Friday, August 10, 2012

Sexism AND Abuse of Power?

As I peruse the articles [1,2,3,4] and the court document [5] regarding the lawsuit filed against Department of Homeland Security [DHS] Secretary Janet Napolitano by James Hayes, former ICE director and now a special agent in Immigrations and Enforcement, I get a really creepy feeling. In part, because these articles are quite shocking and reveal a sexual harassment that goes beyond a glance, brush, or a word said in private where circumstantial might be your best evidence, to brash, in-your-face public humiliation that is easily documented by many. The other reason that my stomach sinks is the lengths to which the attempts to cover this sexism went. Everyone [as always] should take a good hard look at what is contained in Hayes V. Napolitano Case 1:12-cv-00825-ABJ [5]. The attempts to punish this individual fiscally and mentally for trying to report sexist behaviours were not only inexcusable, but again, easily documented.

Dora Schriro
 While many lawsuits might contain statement involving hearsay or events that are extremely difficult to prove or counter, Hayes V. Napolitano lists approximately 75 line items of sexual discrimination by Janet Napolitano, Dora Schriro and Suzanne Barr including but not limited to: replacing Hayes with the less qualified Schriro who had no federal law enforcement experience, moving three DHS male offices including their nameplates to the men's restrooms, promoting and rewarding men for participating in sexually charged games, using a subordinate's phone to call a high-ranking female employee that he had a "crush" and "fantasized" about her, screaming sexual obscenities at a male employee in a hotel room. While some may be more difficult to prove than others, many of these are going to be pretty simple to pin down in today's era of high tech and documentation. I found it interesting that the response of Brian P. Hale, the Director of Public Affairs for ICE, the people hit hardest by the suit, was to state that the sexism suit is "unfounded." [6,7] One news magazine has even reminded us that Dora Schriro was the Director of Corrections for both Arizona and Missouri, thus had law experience. However, the lawsuit clearly states that Schriro was unqualified because she had no FEDERAL law experience.[5,6]

Suzanne Barr
  The remainder of the 170 plus lines of  Hayes V. Napolitano lists the severe consequences befalling James Hayes once he suggested he was being discriminated against. As with the allegations of sexual discrimination, although some may be difficult to prove, many of these accusations should be extremely easy to document. The main complaints include: threatening to send the plaintiff to be employed in San Juan on a conference call, trying to demote Hayes within the agency, telling him that jobs in the agency were not available when they were open and less skilled persons were permitted to take them, telling Hayes not to attend a Leadership Council Meeting because "it would be awkward for everyone involved," within 30 days of stating his wishes for an EOE complaint, Napolitano filed or re-opened six investigations of conduct on the plaintiff - all of which were eventually resolved as either "no substance" or "insufficient evidence," intimidation by superiors, loss of finances, and forced removal to another agency at a lesser position in New York. One would think if you were going to be so bold as to be on either side of this fence you would cover your behind. Evidently, Hayes has covered his. His lawsuit reads like a documentary - names, dates, cases files. It also reads like a horror novel. We are trained in our work places that the EOE, sexual discrimination education and other grievance procedures will keep us safe from this type of upper echelon behaviour. How terribly ironic that the government we expect to enforce those laws is accused of committing by far one of the worst abuses of power I have seen in years.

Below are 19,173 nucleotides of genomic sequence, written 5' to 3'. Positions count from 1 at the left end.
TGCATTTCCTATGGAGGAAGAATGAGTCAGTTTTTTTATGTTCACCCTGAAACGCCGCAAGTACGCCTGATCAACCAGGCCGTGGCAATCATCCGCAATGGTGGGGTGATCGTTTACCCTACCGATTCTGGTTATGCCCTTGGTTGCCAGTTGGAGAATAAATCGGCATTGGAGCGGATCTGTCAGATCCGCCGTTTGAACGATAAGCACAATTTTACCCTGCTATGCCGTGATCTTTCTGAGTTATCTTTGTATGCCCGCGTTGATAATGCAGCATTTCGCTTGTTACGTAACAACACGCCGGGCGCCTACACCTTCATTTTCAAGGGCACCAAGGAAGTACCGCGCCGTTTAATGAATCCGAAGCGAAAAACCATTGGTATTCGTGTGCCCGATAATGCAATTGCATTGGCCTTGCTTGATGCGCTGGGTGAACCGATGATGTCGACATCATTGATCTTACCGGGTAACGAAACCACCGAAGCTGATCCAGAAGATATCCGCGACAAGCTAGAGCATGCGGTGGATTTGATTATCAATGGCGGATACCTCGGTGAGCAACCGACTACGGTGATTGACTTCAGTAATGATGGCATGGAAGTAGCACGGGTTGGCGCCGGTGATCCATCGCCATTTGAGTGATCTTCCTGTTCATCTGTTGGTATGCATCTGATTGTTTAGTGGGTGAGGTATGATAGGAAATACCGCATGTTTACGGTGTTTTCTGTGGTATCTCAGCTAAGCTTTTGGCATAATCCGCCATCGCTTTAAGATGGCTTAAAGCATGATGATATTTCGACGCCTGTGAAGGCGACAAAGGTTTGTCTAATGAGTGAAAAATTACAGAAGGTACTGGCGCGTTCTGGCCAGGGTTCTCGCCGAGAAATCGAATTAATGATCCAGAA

Having recently written and discussed misogyny in US politics, let me assure you, I am no believer that a woman cannot compete in the workplace. However, as the old adage goes, if it looks like a duck...and this certainly looks not just like sexism [male or female it is all sexism], but plain, old abuse of power. In some ways, sexism can be an abuse of power, but Hayes v. Napolitano takes it much further. Intimidation, fiscal loss, and during one of Hayes' ICE investigations an investigator even termed it a "witch hunt." In this instance, I am afraid that Hayes may not only be entitled to his discriminatory suit, but since he filed with the EOE within the proper time frame, he could also rank "whistleblower"[8] status if ICE and DHS push him too hard or this becomes a federal investigation.

James Hayes
Finally, what this brings to light is, that if these allegations are correct, James Hayes is not the only individual experiencing this sort of discrimination. Will others come forward or not? Time will tell, I suppose, along with what evidence ICE has to provide. Still, since the DHS isn't talking and Hayes has outlined his case so explicitly, I would say the odds at this time are definitely in his favour.

[Addendum: You may have noticed the absence of some major networks - CNN, ABC, NBC and CBS from this blog. I did go to each site with the intent of perusing their articles and/opeds on this topic, but NONE of them had a single article after an extensive search.]

1 comment:

  1. Having been discriminated against myself, it makes me ill to see this happening at upper levels of government.